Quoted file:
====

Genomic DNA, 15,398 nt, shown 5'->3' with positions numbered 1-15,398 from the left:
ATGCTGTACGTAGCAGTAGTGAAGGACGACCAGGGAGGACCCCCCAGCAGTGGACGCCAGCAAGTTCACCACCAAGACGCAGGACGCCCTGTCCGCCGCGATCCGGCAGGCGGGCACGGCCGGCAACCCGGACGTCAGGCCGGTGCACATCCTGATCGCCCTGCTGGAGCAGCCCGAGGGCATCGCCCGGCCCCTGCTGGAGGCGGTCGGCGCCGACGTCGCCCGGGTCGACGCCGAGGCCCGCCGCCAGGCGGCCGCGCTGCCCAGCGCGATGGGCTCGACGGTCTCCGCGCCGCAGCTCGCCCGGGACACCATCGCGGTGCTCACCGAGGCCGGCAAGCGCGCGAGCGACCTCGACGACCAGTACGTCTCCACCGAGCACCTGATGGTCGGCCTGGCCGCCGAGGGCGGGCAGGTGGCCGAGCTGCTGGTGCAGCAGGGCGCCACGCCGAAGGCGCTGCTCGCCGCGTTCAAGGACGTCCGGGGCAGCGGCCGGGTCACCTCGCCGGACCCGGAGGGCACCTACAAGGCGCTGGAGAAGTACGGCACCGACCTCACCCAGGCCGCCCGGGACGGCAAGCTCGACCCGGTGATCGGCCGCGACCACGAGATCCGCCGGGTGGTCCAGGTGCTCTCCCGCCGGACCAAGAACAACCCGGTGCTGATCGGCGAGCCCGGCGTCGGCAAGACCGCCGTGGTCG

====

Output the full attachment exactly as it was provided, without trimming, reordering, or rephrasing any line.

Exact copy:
Genomic DNA, 15,398 nt, shown 5'->3' with positions numbered 1-15,398 from the left:
ATGCTGTACGTAGCAGTAGTGAAGGACGACCAGGGAGGACCCCCCAGCAGTGGACGCCAGCAAGTTCACCACCAAGACGCAGGACGCCCTGTCCGCCGCGATCCGGCAGGCGGGCACGGCCGGCAACCCGGACGTCAGGCCGGTGCACATCCTGATCGCCCTGCTGGAGCAGCCCGAGGGCATCGCCCGGCCCCTGCTGGAGGCGGTCGGCGCCGACGTCGCCCGGGTCGACGCCGAGGCCCGCCGCCAGGCGGCCGCGCTGCCCAGCGCGATGGGCTCGACGGTCTCCGCGCCGCAGCTCGCCCGGGACACCATCGCGGTGCTCACCGAGGCCGGCAAGCGCGCGAGCGACCTCGACGACCAGTACGTCTCCACCGAGCACCTGATGGTCGGCCTGGCCGCCGAGGGCGGGCAGGTGGCCGAGCTGCTGGTGCAGCAGGGCGCCACGCCGAAGGCGCTGCTCGCCGCGTTCAAGGACGTCCGGGGCAGCGGCCGGGTCACCTCGCCGGACCCGGAGGGCACCTACAAGGCGCTGGAGAAGTACGGCACCGACCTCACCCAGGCCGCCCGGGACGGCAAGCTCGACCCGGTGATCGGCCGCGACCACGAGATCCGCCGGGTGGTCCAGGTGCTCTCCCGCCGGACCAAGAACAACCCGGTGCTGATCGGCGAGCCCGGCGTCGGCAAGACCGCCGTGGTCG